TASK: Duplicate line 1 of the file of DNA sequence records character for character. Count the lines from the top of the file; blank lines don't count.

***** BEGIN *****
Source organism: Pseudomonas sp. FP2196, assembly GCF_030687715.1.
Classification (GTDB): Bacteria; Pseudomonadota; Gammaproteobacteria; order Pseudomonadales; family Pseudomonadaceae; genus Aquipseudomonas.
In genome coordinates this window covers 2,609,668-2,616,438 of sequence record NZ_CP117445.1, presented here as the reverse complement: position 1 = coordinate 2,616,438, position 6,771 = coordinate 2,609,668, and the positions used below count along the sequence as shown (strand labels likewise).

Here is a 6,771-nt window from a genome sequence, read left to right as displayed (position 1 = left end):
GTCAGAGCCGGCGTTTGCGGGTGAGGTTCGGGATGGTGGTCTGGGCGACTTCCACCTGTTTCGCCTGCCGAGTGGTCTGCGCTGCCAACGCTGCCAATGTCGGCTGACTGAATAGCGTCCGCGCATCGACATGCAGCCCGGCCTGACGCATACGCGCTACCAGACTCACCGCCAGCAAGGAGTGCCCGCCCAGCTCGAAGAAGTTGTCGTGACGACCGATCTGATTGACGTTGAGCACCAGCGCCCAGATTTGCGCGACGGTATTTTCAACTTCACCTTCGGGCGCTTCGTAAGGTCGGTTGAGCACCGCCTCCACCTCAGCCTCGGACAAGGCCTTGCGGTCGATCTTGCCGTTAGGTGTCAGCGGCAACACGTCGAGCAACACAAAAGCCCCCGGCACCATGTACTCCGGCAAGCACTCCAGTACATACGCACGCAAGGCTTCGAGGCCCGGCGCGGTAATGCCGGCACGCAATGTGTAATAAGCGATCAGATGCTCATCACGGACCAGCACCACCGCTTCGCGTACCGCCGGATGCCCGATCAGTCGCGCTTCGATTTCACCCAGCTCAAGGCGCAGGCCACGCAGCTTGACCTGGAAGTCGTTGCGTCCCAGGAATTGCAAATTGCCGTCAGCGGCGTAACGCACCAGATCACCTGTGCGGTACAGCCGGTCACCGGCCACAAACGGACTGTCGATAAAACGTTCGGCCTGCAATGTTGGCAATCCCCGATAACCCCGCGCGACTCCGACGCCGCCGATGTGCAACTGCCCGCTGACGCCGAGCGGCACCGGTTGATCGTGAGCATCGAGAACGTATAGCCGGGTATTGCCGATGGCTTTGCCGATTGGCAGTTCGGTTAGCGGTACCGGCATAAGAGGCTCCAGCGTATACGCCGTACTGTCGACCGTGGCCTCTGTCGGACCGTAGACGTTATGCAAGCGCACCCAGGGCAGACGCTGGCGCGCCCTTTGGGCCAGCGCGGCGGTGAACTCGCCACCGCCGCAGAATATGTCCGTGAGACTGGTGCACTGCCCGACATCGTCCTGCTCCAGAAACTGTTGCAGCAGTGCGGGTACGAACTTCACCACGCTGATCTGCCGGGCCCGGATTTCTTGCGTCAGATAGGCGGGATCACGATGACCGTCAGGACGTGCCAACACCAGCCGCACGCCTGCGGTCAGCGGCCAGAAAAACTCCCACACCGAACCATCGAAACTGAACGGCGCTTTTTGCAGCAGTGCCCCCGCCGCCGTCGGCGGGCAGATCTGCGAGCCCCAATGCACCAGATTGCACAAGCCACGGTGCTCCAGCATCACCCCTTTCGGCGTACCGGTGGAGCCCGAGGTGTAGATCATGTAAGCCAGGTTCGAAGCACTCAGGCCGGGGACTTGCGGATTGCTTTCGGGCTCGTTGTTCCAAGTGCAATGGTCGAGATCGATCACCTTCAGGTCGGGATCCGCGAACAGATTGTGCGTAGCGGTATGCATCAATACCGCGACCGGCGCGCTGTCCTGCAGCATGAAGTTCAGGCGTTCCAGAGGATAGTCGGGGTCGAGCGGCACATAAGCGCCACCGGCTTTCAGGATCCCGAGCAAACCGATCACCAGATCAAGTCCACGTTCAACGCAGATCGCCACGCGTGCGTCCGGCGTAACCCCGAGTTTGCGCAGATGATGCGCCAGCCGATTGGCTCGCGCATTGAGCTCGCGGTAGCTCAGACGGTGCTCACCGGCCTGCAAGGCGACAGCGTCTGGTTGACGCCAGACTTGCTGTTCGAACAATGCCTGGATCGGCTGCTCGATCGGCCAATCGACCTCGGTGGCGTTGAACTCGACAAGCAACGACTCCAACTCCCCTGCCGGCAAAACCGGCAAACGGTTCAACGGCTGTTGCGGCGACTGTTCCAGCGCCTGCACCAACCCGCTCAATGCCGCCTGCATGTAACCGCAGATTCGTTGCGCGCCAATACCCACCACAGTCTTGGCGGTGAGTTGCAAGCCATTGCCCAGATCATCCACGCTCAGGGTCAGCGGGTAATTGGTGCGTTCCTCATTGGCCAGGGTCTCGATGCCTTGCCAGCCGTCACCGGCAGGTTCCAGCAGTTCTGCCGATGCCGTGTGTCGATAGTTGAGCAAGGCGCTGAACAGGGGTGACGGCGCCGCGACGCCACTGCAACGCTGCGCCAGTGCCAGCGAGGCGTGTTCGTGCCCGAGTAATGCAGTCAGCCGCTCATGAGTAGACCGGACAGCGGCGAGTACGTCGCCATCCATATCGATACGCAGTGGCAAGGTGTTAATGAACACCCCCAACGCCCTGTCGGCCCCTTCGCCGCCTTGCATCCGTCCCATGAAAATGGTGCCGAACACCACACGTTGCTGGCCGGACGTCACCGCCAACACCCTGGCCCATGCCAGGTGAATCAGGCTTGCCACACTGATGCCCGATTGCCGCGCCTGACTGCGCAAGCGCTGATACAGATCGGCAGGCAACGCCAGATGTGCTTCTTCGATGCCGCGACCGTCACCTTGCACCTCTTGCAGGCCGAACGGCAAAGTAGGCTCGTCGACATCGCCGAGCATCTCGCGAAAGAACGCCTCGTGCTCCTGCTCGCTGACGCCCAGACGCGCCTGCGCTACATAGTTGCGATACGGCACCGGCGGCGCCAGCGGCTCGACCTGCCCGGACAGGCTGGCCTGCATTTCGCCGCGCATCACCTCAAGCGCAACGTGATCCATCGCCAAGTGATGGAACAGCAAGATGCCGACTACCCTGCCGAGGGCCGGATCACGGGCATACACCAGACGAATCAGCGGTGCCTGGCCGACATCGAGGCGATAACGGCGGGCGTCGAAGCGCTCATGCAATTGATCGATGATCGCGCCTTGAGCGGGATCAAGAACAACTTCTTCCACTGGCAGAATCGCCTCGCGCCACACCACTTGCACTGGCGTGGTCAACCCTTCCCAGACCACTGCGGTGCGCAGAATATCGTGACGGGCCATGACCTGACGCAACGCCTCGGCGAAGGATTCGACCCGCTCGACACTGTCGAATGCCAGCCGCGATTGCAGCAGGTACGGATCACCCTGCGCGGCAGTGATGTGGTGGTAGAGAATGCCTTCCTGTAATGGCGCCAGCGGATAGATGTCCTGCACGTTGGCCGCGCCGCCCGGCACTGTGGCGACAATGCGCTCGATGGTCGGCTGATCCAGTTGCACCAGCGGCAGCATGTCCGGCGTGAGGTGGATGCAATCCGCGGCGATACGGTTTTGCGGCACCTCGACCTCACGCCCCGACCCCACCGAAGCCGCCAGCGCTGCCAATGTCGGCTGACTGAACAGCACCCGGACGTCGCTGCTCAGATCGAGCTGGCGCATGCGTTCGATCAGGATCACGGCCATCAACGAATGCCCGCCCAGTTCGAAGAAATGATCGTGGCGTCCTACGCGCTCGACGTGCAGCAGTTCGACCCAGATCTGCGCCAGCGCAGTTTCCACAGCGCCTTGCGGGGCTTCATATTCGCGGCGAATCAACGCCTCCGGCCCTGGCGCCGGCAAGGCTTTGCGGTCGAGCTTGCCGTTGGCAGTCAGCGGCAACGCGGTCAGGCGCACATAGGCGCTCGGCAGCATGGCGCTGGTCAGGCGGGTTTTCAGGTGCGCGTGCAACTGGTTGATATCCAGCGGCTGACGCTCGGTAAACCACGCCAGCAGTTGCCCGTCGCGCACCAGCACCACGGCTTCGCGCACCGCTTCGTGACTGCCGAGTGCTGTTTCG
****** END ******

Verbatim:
Source organism: Pseudomonas sp. FP2196, assembly GCF_030687715.1.